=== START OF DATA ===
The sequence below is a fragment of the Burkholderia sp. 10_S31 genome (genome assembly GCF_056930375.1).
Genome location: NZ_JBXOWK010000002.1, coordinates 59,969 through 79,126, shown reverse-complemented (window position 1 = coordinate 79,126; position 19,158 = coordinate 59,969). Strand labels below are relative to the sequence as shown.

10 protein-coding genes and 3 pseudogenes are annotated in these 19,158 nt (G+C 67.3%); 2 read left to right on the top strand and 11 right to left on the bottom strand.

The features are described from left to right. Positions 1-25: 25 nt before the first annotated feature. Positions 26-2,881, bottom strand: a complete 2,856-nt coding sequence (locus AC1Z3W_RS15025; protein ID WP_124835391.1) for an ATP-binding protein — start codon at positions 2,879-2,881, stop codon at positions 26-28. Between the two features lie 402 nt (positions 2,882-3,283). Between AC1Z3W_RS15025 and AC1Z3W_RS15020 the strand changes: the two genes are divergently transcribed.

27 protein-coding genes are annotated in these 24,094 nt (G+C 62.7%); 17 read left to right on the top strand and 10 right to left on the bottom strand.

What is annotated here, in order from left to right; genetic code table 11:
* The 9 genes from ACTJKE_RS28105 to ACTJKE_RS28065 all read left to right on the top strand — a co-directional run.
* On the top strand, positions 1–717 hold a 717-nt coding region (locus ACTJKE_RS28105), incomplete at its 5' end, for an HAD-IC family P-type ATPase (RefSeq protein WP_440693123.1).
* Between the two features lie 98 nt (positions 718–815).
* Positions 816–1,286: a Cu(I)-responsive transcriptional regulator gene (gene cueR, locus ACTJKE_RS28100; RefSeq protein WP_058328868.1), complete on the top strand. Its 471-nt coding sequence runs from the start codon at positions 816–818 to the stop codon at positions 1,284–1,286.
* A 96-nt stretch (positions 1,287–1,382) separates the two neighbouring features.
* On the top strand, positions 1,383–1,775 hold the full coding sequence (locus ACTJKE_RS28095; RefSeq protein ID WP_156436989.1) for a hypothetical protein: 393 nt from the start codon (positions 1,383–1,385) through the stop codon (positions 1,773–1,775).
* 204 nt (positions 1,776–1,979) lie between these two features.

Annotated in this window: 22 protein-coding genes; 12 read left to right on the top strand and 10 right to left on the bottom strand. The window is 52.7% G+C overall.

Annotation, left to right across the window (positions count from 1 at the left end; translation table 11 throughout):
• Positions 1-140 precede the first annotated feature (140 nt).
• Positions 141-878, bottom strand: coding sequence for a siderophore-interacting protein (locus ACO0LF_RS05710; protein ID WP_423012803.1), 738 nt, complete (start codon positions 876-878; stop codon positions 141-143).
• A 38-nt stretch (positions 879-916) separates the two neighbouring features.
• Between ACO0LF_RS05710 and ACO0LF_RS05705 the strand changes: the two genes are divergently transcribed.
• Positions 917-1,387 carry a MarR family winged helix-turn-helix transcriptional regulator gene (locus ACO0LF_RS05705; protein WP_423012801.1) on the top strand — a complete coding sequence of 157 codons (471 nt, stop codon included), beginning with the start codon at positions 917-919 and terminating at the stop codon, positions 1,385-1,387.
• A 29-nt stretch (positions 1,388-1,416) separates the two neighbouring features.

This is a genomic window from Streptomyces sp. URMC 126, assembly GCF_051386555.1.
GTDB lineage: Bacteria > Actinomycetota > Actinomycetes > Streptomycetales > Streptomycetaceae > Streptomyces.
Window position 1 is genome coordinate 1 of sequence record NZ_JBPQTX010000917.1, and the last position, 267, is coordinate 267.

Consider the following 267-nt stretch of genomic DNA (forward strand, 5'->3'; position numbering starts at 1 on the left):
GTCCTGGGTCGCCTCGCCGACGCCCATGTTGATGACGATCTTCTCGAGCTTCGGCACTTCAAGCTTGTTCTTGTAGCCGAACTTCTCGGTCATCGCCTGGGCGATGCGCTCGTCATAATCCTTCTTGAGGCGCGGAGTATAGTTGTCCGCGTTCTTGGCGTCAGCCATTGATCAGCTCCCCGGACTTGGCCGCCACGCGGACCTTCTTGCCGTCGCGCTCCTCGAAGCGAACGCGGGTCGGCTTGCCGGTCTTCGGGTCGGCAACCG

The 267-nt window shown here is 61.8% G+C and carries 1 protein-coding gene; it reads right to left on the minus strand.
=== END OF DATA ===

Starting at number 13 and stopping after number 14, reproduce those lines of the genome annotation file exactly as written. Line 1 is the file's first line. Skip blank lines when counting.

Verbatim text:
* 204 nt (positions 1,776–1,979) lie between these two features.

Annotated in this window: 22 protein-coding genes; 12 read left to right on the top strand and 10 right to left on the bottom strand. The window is 52.7% G+C overall.